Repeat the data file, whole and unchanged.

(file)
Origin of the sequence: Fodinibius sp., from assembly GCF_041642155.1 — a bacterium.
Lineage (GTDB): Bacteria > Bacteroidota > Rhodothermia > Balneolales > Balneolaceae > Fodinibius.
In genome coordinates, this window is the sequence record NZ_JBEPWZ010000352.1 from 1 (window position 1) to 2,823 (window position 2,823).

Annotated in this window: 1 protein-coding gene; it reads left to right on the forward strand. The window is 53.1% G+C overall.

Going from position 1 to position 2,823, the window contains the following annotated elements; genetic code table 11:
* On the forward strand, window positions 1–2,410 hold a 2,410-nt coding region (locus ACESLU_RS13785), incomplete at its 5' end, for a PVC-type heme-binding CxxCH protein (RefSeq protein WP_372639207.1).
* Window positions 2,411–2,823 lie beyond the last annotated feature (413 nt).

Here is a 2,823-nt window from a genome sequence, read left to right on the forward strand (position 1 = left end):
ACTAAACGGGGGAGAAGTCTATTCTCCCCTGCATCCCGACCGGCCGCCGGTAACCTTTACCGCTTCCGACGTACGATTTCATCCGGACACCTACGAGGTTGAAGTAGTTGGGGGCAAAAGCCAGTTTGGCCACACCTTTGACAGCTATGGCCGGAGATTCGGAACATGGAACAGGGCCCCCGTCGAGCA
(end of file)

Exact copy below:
Origin of the sequence: Fodinibius sp., from assembly GCF_041642155.1 — a bacterium.
Lineage (GTDB): Bacteria > Bacteroidota > Rhodothermia > Balneolales > Balneolaceae > Fodinibius.
In genome coordinates, this window is the sequence record NZ_JBEPWZ010000352.1 from 1 (window position 1) to 2,823 (window position 2,823).

Annotated in this window: 1 protein-coding gene; it reads left to right on the forward strand. The window is 53.1% G+C overall.

Going from position 1 to position 2,823, the window contains the following annotated elements; genetic code table 11:
* On the forward strand, window positions 1–2,410 hold a 2,410-nt coding region (locus ACESLU_RS13785), incomplete at its 5' end, for a PVC-type heme-binding CxxCH protein (RefSeq protein WP_372639207.1).
* Window positions 2,411–2,823 lie beyond the last annotated feature (413 nt).

Here is a 2,823-nt window from a genome sequence, read left to right on the forward strand (position 1 = left end):
ACTAAACGGGGGAGAAGTCTATTCTCCCCTGCATCCCGACCGGCCGCCGGTAACCTTTACCGCTTCCGACGTACGATTTCATCCGGACACCTACGAGGTTGAAGTAGTTGGGGGCAAAAGCCAGTTTGGCCACACCTTTGACAGCTATGGCCGGAGATTCGGAACATGGAACAGGGCCCCCGTCGAGCA